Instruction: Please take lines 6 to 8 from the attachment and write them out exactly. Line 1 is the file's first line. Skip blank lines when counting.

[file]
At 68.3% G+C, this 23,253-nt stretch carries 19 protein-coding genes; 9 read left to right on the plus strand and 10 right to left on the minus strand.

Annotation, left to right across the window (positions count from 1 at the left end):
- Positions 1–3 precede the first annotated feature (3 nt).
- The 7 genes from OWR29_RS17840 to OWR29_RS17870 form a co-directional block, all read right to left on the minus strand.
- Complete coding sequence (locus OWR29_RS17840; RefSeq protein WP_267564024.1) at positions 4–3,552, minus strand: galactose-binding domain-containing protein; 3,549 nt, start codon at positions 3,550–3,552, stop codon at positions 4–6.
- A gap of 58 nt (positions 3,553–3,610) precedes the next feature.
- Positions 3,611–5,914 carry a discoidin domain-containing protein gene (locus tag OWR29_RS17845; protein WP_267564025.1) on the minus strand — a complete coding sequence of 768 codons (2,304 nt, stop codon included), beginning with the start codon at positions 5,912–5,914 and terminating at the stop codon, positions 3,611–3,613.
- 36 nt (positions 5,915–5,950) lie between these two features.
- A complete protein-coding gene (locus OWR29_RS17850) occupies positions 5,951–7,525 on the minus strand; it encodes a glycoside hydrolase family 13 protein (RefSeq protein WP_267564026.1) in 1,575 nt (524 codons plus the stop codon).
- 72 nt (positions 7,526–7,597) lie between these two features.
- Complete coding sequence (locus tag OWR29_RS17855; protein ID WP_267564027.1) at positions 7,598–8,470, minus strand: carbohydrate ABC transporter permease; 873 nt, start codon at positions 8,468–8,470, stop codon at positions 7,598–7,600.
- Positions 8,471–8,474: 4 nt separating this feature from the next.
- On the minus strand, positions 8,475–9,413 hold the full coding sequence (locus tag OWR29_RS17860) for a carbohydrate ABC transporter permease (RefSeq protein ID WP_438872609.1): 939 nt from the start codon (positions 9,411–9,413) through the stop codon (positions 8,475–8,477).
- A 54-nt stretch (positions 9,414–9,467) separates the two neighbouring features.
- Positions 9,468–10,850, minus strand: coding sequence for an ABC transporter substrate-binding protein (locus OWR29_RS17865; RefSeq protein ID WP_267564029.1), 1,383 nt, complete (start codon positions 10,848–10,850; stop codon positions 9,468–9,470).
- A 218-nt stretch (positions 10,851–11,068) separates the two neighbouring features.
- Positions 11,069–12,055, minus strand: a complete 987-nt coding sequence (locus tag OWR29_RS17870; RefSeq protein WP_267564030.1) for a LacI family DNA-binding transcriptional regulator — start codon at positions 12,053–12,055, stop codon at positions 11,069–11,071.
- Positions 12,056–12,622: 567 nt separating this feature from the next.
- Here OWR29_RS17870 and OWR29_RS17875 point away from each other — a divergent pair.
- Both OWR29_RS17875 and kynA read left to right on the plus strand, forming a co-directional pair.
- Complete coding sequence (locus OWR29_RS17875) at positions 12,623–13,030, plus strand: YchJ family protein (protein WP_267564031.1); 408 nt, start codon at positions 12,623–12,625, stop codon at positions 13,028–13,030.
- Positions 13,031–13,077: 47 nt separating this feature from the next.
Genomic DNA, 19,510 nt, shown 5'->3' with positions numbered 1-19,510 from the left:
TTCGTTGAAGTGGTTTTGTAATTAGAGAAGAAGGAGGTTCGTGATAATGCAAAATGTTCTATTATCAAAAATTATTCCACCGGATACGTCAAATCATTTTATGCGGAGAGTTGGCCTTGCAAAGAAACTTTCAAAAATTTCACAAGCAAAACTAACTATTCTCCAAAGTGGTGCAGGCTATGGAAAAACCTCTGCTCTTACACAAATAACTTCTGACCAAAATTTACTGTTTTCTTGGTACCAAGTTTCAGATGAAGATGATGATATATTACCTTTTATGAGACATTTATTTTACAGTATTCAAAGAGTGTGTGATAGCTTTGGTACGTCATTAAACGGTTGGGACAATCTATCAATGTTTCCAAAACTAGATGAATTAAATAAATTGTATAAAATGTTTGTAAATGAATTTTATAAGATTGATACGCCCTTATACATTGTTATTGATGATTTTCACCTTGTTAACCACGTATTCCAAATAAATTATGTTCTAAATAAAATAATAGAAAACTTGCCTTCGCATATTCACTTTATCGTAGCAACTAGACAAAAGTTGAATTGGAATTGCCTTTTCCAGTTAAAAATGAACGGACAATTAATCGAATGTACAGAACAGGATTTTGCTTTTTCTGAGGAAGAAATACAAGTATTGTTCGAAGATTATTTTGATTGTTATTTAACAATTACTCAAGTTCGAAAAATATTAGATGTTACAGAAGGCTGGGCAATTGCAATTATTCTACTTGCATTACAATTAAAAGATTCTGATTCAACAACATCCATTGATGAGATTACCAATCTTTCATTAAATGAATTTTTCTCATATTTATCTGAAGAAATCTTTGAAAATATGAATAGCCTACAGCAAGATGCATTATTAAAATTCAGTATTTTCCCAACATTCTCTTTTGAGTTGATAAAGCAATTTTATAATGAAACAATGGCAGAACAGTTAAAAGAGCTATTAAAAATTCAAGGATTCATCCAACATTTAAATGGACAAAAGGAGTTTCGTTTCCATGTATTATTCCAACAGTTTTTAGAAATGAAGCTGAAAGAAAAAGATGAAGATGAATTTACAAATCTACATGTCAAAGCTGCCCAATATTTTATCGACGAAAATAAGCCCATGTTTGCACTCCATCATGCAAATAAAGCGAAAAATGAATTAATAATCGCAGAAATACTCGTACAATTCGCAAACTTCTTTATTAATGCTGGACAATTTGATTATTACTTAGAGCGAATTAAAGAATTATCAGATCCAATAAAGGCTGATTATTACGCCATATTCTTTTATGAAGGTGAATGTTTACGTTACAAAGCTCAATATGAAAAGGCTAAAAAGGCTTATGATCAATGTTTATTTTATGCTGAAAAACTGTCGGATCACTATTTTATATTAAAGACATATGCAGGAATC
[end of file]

- A gap of 58 nt (positions 3,553–3,610) precedes the next feature.
- Positions 3,611–5,914 carry a discoidin domain-containing protein gene (locus tag OWR29_RS17845; protein WP_267564025.1) on the minus strand — a complete coding sequence of 768 codons (2,304 nt, stop codon included), beginning with the start codon at positions 5,912–5,914 and terminating at the stop codon, positions 3,611–3,613.
- 36 nt (positions 5,915–5,950) lie between these two features.